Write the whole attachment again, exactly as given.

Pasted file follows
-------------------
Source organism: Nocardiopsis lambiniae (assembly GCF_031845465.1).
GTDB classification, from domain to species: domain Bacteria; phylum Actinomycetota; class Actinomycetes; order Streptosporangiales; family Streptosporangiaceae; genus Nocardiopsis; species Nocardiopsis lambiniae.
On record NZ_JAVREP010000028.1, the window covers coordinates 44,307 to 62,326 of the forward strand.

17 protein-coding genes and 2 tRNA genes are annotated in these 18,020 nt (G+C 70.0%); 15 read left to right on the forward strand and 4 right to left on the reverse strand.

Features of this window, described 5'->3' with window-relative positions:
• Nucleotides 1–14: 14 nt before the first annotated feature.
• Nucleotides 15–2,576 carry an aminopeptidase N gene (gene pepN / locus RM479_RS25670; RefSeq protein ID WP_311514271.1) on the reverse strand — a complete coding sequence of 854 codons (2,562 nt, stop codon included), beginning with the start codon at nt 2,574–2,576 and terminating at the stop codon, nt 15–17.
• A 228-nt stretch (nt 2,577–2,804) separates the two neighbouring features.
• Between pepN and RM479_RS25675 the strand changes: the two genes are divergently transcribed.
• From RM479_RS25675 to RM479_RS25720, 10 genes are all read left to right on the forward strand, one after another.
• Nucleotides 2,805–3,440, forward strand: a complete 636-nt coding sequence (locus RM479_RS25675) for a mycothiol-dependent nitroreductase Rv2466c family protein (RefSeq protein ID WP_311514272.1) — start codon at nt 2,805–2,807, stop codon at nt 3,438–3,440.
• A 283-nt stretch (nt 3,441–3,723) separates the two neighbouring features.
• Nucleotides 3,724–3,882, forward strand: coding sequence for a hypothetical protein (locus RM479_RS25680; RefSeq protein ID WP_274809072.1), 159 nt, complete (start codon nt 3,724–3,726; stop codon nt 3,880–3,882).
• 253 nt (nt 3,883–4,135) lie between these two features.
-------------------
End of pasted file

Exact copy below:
Source organism: Nocardiopsis lambiniae (assembly GCF_031845465.1).
GTDB classification, from domain to species: domain Bacteria; phylum Actinomycetota; class Actinomycetes; order Streptosporangiales; family Streptosporangiaceae; genus Nocardiopsis; species Nocardiopsis lambiniae.
On record NZ_JAVREP010000028.1, the window covers coordinates 44,307 to 62,326 of the forward strand.

17 protein-coding genes and 2 tRNA genes are annotated in these 18,020 nt (G+C 70.0%); 15 read left to right on the forward strand and 4 right to left on the reverse strand.

Features of this window, described 5'->3' with window-relative positions:
• Nucleotides 1–14: 14 nt before the first annotated feature.
• Nucleotides 15–2,576 carry an aminopeptidase N gene (gene pepN / locus RM479_RS25670; RefSeq protein ID WP_311514271.1) on the reverse strand — a complete coding sequence of 854 codons (2,562 nt, stop codon included), beginning with the start codon at nt 2,574–2,576 and terminating at the stop codon, nt 15–17.
• A 228-nt stretch (nt 2,577–2,804) separates the two neighbouring features.
• Between pepN and RM479_RS25675 the strand changes: the two genes are divergently transcribed.
• From RM479_RS25675 to RM479_RS25720, 10 genes are all read left to right on the forward strand, one after another.
• Nucleotides 2,805–3,440, forward strand: a complete 636-nt coding sequence (locus RM479_RS25675) for a mycothiol-dependent nitroreductase Rv2466c family protein (RefSeq protein ID WP_311514272.1) — start codon at nt 2,805–2,807, stop codon at nt 3,438–3,440.
• A 283-nt stretch (nt 3,441–3,723) separates the two neighbouring features.
• Nucleotides 3,724–3,882, forward strand: coding sequence for a hypothetical protein (locus RM479_RS25680; RefSeq protein ID WP_274809072.1), 159 nt, complete (start codon nt 3,724–3,726; stop codon nt 3,880–3,882).
• 253 nt (nt 3,883–4,135) lie between these two features.